Nailing the Arrangement

   By Guest Blogger   Categories: Mastering AudioMixing Techniques

So you have a great melody, bass line, and chord progression. The patches you picked for your synths are epic. The percussion that you laid down makes your studio quake. Yet, your track never really comes together or builds any excitement. Sound familiar? When I first began my endeavor to create electronic music, one of the first pieces of advice that I got was to load up a track that I liked that represented the genre and sit down with a pad and paper.

Regrettably, when I read that, my eyes glazed over. After all, I had been listening to the genre for over 20 years. I thought I knew what went into an arrangement and how a dance track should flow. I learned music theory, how to play, how to use my synths, and the ins and out of Logic. Yet, track after track sounded empty – as if something was missing.

Frustrated, I eventually thought back to that initial piece of advice. Maybe there was something to it? Maybe I could try taking apart a poplar track to learn what makes it tick? This is what I did:

1) Load the track into your workstation (I used Logic). The idea here is that you can analyze the track for BPM, see what the waveform looks like, and see the transients.

2) Start the track playing and take notes. Look at EVERYTHING! Where did that percussive element come from? When it did come in? Is that sound you are hearing one patch, or layered? When did the filter sweep start and end and why was it even there? Note every sound you hear and note when they come and go. Look at the time signature, does it change? Look at the chord structure – does IT change? Does the key change? If so, when? Really – take notes on everything!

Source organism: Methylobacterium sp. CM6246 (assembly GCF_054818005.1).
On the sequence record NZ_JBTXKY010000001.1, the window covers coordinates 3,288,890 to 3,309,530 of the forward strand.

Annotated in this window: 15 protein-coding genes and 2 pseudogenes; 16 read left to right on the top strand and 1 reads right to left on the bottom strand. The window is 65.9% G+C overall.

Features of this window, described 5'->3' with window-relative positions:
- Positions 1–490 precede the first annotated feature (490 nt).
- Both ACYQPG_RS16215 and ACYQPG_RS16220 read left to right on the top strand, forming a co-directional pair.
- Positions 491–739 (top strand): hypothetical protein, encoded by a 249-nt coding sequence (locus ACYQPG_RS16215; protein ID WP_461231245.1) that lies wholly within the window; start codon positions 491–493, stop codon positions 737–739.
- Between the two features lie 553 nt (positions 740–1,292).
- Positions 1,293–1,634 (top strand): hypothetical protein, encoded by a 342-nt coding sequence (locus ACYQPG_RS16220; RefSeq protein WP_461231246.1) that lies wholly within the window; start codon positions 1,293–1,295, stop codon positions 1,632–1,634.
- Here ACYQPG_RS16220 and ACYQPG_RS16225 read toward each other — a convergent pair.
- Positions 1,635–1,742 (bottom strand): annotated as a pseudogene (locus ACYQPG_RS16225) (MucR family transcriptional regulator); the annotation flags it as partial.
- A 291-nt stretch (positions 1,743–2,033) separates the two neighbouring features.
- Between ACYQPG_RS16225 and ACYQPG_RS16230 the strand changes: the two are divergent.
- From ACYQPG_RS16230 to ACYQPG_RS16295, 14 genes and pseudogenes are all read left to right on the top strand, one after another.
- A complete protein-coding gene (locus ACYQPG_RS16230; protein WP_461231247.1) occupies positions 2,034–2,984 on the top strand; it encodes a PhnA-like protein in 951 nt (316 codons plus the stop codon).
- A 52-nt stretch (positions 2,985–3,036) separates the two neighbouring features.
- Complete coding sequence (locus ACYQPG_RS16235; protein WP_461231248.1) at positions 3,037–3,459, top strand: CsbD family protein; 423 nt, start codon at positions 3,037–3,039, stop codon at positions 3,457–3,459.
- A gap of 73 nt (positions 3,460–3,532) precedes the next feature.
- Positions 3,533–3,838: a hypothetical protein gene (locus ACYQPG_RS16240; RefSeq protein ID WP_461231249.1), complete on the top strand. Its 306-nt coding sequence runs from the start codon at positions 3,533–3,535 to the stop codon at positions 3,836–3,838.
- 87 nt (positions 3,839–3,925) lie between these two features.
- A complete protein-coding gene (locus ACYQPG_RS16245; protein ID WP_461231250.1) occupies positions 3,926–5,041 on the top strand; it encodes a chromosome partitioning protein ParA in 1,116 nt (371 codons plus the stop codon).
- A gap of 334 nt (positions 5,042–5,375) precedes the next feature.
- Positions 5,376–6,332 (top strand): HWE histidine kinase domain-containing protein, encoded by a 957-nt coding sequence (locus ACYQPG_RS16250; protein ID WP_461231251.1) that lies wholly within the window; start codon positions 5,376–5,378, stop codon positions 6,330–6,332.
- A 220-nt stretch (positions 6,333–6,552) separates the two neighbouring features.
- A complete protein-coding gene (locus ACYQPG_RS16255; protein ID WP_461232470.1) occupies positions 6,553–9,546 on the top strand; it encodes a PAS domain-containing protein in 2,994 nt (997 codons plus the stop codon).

3) Stop the track. Back up. Did you really hear everything that was going on? Go back to step 2. Repeat as necessary.

4) Draw out the structure of the track. Come up with some graphical way to represent the intro, main build, breakdown, and outro.  Actually seeing it does wonders.

5) Step away from it. Take a break. Come back fresh and review step 2. Did you miss anything? I did.

6) Load up one of your finished tracks in a new audio track and compare them.

After doing this, I was astounded at the amount of sonic material that I was missing.

The next track that I worked on was immediately better and I wished that I had listened to the kind soul that provided this advice 3 years ago.  As you start your next track, sit with your notes and make sure you pull in all of the elements that you were missing. Do this a few times to get the basics of the genre you are working in down and then you can start innovating.  Most of all, make sure you keep having fun!

Blogger Bio

By day, Matt Allen is mild mannered software engineer. By night, you can find him in his home studio where he is still learning the dark arts of electronic music production and composition. Some of his work can be found here: http://soundcloud.com/analog-interrupt

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